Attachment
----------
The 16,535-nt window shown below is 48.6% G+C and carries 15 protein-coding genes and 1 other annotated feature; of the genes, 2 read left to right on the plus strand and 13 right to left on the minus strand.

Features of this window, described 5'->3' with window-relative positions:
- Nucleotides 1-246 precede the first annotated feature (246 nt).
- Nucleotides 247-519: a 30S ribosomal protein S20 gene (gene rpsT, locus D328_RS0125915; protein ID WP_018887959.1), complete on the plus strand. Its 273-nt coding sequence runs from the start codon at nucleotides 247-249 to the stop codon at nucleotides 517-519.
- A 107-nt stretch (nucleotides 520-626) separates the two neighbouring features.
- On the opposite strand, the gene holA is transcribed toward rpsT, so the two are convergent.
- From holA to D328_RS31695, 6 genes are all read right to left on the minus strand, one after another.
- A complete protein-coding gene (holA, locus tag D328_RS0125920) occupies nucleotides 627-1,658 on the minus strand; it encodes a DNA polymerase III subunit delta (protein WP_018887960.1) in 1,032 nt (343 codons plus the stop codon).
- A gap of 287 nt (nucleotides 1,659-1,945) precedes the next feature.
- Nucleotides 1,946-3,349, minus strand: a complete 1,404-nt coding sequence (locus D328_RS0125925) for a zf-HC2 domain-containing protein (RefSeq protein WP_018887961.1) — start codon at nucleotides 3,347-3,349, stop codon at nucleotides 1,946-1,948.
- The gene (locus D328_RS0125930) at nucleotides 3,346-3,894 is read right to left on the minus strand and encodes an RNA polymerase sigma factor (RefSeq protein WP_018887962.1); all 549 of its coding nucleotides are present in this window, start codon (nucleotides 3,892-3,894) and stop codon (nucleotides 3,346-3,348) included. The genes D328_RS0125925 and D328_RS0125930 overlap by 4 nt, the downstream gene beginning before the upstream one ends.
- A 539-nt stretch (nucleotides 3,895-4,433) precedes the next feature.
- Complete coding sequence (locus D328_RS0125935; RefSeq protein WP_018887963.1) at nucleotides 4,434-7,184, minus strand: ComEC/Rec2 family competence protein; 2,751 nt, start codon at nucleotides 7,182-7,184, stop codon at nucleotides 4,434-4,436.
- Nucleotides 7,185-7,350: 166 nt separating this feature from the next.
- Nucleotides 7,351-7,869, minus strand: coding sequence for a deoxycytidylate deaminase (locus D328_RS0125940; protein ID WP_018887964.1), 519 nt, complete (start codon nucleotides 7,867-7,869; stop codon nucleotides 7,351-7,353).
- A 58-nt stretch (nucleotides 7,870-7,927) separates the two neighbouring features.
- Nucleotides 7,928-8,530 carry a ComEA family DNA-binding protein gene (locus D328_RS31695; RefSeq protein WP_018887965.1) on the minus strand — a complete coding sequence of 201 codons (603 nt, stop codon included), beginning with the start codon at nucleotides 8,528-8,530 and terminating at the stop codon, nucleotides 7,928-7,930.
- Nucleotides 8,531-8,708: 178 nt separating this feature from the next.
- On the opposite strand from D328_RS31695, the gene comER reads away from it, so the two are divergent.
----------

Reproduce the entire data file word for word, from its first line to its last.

The 16,535-nt window shown below is 48.6% G+C and carries 15 protein-coding genes and 1 other annotated feature; of the genes, 2 read left to right on the plus strand and 13 right to left on the minus strand.

Features of this window, described 5'->3' with window-relative positions:
- Nucleotides 1-246 precede the first annotated feature (246 nt).
- Nucleotides 247-519: a 30S ribosomal protein S20 gene (gene rpsT, locus D328_RS0125915; protein ID WP_018887959.1), complete on the plus strand. Its 273-nt coding sequence runs from the start codon at nucleotides 247-249 to the stop codon at nucleotides 517-519.
- A 107-nt stretch (nucleotides 520-626) separates the two neighbouring features.
- On the opposite strand, the gene holA is transcribed toward rpsT, so the two are convergent.
- From holA to D328_RS31695, 6 genes are all read right to left on the minus strand, one after another.
- A complete protein-coding gene (holA, locus tag D328_RS0125920) occupies nucleotides 627-1,658 on the minus strand; it encodes a DNA polymerase III subunit delta (protein WP_018887960.1) in 1,032 nt (343 codons plus the stop codon).
- A gap of 287 nt (nucleotides 1,659-1,945) precedes the next feature.
- Nucleotides 1,946-3,349, minus strand: a complete 1,404-nt coding sequence (locus D328_RS0125925) for a zf-HC2 domain-containing protein (RefSeq protein WP_018887961.1) — start codon at nucleotides 3,347-3,349, stop codon at nucleotides 1,946-1,948.
- The gene (locus D328_RS0125930) at nucleotides 3,346-3,894 is read right to left on the minus strand and encodes an RNA polymerase sigma factor (RefSeq protein WP_018887962.1); all 549 of its coding nucleotides are present in this window, start codon (nucleotides 3,892-3,894) and stop codon (nucleotides 3,346-3,348) included. The genes D328_RS0125925 and D328_RS0125930 overlap by 4 nt, the downstream gene beginning before the upstream one ends.
- A 539-nt stretch (nucleotides 3,895-4,433) precedes the next feature.
- Complete coding sequence (locus D328_RS0125935; RefSeq protein WP_018887963.1) at nucleotides 4,434-7,184, minus strand: ComEC/Rec2 family competence protein; 2,751 nt, start codon at nucleotides 7,182-7,184, stop codon at nucleotides 4,434-4,436.
- Nucleotides 7,185-7,350: 166 nt separating this feature from the next.
- Nucleotides 7,351-7,869, minus strand: coding sequence for a deoxycytidylate deaminase (locus D328_RS0125940; protein ID WP_018887964.1), 519 nt, complete (start codon nucleotides 7,867-7,869; stop codon nucleotides 7,351-7,353).
- A 58-nt stretch (nucleotides 7,870-7,927) separates the two neighbouring features.
- Nucleotides 7,928-8,530 carry a ComEA family DNA-binding protein gene (locus D328_RS31695; RefSeq protein WP_018887965.1) on the minus strand — a complete coding sequence of 201 codons (603 nt, stop codon included), beginning with the start codon at nucleotides 8,528-8,530 and terminating at the stop codon, nucleotides 7,928-7,930.
- Nucleotides 8,531-8,708: 178 nt separating this feature from the next.
- On the opposite strand from D328_RS31695, the gene comER reads away from it, so the two are divergent.